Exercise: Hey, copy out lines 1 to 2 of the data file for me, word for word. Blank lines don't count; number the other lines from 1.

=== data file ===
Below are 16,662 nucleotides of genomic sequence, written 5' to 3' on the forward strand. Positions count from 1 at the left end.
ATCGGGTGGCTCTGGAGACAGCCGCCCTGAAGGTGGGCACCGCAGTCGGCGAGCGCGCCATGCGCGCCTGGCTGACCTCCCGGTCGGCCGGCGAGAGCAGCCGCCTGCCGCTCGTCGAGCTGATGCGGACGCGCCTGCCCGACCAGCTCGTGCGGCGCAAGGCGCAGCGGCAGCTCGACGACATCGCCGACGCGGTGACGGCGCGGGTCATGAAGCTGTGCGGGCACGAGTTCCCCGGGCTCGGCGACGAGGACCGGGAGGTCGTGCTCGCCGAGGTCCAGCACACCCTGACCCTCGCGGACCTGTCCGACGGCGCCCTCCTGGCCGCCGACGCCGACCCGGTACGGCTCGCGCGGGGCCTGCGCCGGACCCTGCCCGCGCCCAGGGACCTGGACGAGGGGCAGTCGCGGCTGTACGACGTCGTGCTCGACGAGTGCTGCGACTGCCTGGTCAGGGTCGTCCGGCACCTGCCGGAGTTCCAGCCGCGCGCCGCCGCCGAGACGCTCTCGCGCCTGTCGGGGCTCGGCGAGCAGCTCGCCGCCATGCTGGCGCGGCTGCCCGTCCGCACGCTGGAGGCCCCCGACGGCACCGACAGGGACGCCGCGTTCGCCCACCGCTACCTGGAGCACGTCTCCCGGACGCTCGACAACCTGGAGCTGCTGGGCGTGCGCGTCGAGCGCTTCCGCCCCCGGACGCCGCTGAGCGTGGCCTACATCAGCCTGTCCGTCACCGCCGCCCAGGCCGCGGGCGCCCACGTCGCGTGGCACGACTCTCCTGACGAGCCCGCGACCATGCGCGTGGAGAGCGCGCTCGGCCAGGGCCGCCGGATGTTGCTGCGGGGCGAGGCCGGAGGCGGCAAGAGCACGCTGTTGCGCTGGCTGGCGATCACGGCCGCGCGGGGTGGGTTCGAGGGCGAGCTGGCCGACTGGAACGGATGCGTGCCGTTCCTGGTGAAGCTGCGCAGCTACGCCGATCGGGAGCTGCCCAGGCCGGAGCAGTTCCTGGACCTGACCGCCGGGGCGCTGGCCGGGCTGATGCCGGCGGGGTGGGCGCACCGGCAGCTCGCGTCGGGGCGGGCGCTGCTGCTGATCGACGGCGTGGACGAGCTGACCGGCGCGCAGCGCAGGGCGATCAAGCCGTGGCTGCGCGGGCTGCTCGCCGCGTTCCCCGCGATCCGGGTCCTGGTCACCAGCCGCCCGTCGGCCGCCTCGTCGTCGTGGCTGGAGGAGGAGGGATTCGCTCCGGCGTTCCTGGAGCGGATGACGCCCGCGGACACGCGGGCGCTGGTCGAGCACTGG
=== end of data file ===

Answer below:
Below are 16,662 nucleotides of genomic sequence, written 5' to 3' on the forward strand. Positions count from 1 at the left end.
ATCGGGTGGCTCTGGAGACAGCCGCCCTGAAGGTGGGCACCGCAGTCGGCGAGCGCGCCATGCGCGCCTGGCTGACCTCCCGGTCGGCCGGCGAGAGCAGCCGCCTGCCGCTCGTCGAGCTGATGCGGACGCGCCTGCCCGACCAGCTCGTGCGGCGCAAGGCGCAGCGGCAGCTCGACGACATCGCCGACGCGGTGACGGCGCGGGTCATGAAGCTGTGCGGGCACGAGTTCCCCGGGCTCGGCGACGAGGACCGGGAGGTCGTGCTCGCCGAGGTCCAGCACACCCTGACCCTCGCGGACCTGTCCGACGGCGCCCTCCTGGCCGCCGACGCCGACCCGGTACGGCTCGCGCGGGGCCTGCGCCGGACCCTGCCCGCGCCCAGGGACCTGGACGAGGGGCAGTCGCGGCTGTACGACGTCGTGCTCGACGAGTGCTGCGACTGCCTGGTCAGGGTCGTCCGGCACCTGCCGGAGTTCCAGCCGCGCGCCGCCGCCGAGACGCTCTCGCGCCTGTCGGGGCTCGGCGAGCAGCTCGCCGCCATGCTGGCGCGGCTGCCCGTCCGCACGCTGGAGGCCCCCGACGGCACCGACAGGGACGCCGCGTTCGCCCACCGCTACCTGGAGCACGTCTCCCGGACGCTCGACAACCTGGAGCTGCTGGGCGTGCGCGTCGAGCGCTTCCGCCCCCGGACGCCGCTGAGCGTGGCCTACATCAGCCTGTCCGTCACCGCCGCCCAGGCCGCGGGCGCCCACGTCGCGTGGCACGACTCTCCTGACGAGCCCGCGACCATGCGCGTGGAGAGCGCGCTCGGCCAGGGCCGCCGGATGTTGCTGCGGGGCGAGGCCGGAGGCGGCAAGAGCACGCTGTTGCGCTGGCTGGCGATCACGGCCGCGCGGGGTGGGTTCGAGGGCGAGCTGGCCGACTGGAACGGATGCGTGCCGTTCCTGGTGAAGCTGCGCAGCTACGCCGATCGGGAGCTGCCCAGGCCGGAGCAGTTCCTGGACCTGACCGCCGGGGCGCTGGCCGGGCTGATGCCGGCGGGGTGGGCGCACCGGCAGCTCGCGTCGGGGCGGGCGCTGCTGCTGATCGACGGCGTGGACGAGCTGACCGGCGCGCAGCGCAGGGCGATCAAGCCGTGGCTGCGCGGGCTGCTCGCCGCGTTCCCCGCGATCCGGGTCCTGGTCACCAGCCGCCCGTCGGCCGCCTCGTCGTCGTGGCTGGAGGAGGAGGGATTCGCTCCGGCGTTCCTGGAGCGGATGACGCCCGCGGACACGCGGGCGCTGGTCGAGCACTGG